Finding the right balance between investing in research and development and innovation and making sure patients can get their treatments will be a constant issue for manufacturers.
Biosimilars, which are more than 50% less expensive, may be able to control rising medicine prices. Nine adalimumab biosimilars have FDA approval, with most scheduled to debut within a year.
Health plans are collaborating with pharmacy benefit managers to determine which biosimilars are most cost-effective and may use prior authorization or other cost-sharing design tools. Consider the effect on member experience and possible use as pricey pharmaceuticals become more affordable.
Lantus biosimilars last year and Humira® this year were the first and biggest biosimilar market penetration testing in pharmacy benefits. Biosimilars may replace or exclude innovators on the formulary, and manufacturers have created high and low wholesale acquisition cost versions to cater to various market niches.
Payers and pharmacy benefit managers are using biosimilars to cut medicine prices and sometimes the class/therapeutic area. As many businesses remain dedicated to near and long-term growth, the industry will watch potential regulatory/legislative measures that affect the biosimilar market.
The epidemic quickly moved treatment from pricey inpatient hospitals to cheaper outpatient or emergency departments. A two-pronged benefit helped health plans and payviders control costs by reducing hospital use and shifting to outpatient settings. Future care venues and virtual delivery are likely to cut total care costs, helping plans counter trend inflators.
As demand for home-based and virtual care rises, the healthcare system enters a new phase. Plans are pricing 2023 and beyond plans to account for growing use of cheaper care venues and virtual care, offsetting trend inflators.COVID-19 has led to reduced hospital use, lowering costs and moving treatment to outpatient settings in the last two years.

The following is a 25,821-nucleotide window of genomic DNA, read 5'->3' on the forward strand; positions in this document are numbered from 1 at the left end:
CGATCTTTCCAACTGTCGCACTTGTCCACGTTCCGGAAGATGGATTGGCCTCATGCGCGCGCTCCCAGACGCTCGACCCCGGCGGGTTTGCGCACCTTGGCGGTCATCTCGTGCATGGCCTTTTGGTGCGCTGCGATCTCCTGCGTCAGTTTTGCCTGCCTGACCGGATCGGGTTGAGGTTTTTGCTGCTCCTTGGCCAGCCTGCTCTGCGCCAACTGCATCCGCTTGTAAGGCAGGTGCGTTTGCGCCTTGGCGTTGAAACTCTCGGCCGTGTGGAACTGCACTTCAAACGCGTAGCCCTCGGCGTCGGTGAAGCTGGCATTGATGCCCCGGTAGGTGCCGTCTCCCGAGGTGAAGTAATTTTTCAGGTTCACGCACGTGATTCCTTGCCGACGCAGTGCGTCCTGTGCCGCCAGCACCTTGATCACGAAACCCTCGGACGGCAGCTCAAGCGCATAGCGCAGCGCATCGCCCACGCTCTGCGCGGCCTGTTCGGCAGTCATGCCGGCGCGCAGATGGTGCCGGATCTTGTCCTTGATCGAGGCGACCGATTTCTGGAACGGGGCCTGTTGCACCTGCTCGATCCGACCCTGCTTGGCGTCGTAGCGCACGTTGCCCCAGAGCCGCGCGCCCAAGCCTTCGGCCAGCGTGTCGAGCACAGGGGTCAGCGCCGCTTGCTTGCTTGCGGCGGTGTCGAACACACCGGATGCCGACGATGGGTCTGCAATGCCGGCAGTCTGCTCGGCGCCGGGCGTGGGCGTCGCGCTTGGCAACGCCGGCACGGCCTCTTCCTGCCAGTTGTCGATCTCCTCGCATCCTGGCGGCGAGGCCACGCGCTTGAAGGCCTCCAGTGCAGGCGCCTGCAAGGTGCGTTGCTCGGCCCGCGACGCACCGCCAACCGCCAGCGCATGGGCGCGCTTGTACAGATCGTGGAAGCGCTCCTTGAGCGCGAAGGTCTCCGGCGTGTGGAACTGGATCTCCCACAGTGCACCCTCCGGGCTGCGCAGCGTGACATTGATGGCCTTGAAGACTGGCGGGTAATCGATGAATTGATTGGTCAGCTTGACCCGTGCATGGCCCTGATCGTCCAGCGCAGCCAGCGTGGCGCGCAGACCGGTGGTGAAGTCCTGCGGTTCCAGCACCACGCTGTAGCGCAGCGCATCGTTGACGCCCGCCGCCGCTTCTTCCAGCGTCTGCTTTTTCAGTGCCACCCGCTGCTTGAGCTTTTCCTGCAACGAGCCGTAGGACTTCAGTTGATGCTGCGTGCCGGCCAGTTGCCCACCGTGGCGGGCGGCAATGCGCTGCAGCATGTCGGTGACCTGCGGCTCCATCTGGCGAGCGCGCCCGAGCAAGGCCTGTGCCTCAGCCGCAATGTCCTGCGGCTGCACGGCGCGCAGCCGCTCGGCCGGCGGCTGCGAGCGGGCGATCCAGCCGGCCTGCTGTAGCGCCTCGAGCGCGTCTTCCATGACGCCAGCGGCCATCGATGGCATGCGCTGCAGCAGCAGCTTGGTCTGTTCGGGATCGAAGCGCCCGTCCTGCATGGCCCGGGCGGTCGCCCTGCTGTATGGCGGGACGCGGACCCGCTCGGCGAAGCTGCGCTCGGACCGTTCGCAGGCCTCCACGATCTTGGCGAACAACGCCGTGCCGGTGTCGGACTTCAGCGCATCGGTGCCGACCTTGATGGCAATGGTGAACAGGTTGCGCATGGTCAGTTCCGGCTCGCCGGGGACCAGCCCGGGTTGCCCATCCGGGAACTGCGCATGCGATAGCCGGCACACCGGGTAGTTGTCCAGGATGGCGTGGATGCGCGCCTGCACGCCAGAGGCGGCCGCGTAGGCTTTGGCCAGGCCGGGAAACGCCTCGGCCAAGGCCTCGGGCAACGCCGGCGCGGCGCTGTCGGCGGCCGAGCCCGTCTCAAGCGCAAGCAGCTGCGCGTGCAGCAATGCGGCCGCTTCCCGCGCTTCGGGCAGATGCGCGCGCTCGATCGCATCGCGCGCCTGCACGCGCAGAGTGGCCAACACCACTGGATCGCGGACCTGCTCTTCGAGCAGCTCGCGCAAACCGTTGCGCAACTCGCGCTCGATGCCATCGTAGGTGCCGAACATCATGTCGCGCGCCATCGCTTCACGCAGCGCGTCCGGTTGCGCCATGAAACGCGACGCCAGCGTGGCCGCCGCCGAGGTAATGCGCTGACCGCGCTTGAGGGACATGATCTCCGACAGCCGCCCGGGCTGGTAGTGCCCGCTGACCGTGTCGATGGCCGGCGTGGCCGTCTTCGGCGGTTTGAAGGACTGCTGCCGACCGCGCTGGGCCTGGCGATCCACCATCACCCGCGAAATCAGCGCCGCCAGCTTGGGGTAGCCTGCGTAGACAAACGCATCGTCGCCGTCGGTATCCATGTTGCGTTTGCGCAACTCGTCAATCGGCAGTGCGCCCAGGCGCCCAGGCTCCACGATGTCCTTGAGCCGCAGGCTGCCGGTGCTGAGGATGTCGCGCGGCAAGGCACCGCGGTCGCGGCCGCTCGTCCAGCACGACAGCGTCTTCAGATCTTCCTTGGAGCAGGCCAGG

There is indication that trend will deflate until inpatient and surgical use returns to pre-pandemic levels, if at all.Providers play a crucial role. They may help plans create ownership structures that share financial advantages and encourage doctors to switch to outpatient treatment.
This may relieve inpatient capacity, which has recovered the slowest nationwide due to a shortage of competent clinical workers. Please note that not all care can be moved to ambulatory settings. Frail or complexly comorbid patients may not benefit from this therapy.
Use cases and when patients may safely move to cheaper settings should be defined. Employers may promote telemedicineuse via plan design adjustments and new third-party providers. The growing number of virtual behavioral health appointments allows for more flexibility in treating mental healthissues. Future virtual primary care appointments are projected to rise.
The 2024 medical cost trends are expected to be influenced by various factors, including advancements in medical technologies, changes in healthcare policies, and shifts in patient behaviors.
The lingering effects of the COVID-19 pandemic could have a significant impact on medical cost trends in 2024, affecting areas such as telehealth adoption, mental health services, and vaccine-related expenses.
Distinct regional variations in healthcare infrastructure, insurance practices, and government policies may contribute to unique medical cost trends in different parts of the world in 2024.
The continued development and integration of advanced medical technologies, such as AI-driven diagnostics and gene therapies, are likely to be key contributors to the medical cost trends observed in 2024.
Insurance providers are adapting to the changing landscape of medical cost trends in 2024 by reassessing coverage policies, exploring innovative healthcare delivery models, and addressing challenges related to exclusions and program eligibility.
Keeping up with the trend from year to year is a primary goal for many health plans' ongoing investments in cost measures.For instance, from 11% in 2012 to 60% in 2020, value-based care participation—which improves payer-provider incentive alignment—rose sharply.
Predicted to have a deflating effect on medical cost trends is the expansion and acquisition of national health plans, which have a track record of superior medical cost management.
The results of these efforts are now included in the year-over-year baseline for plans that are experienced in controlling total cost of care, rather than being used as a deflator.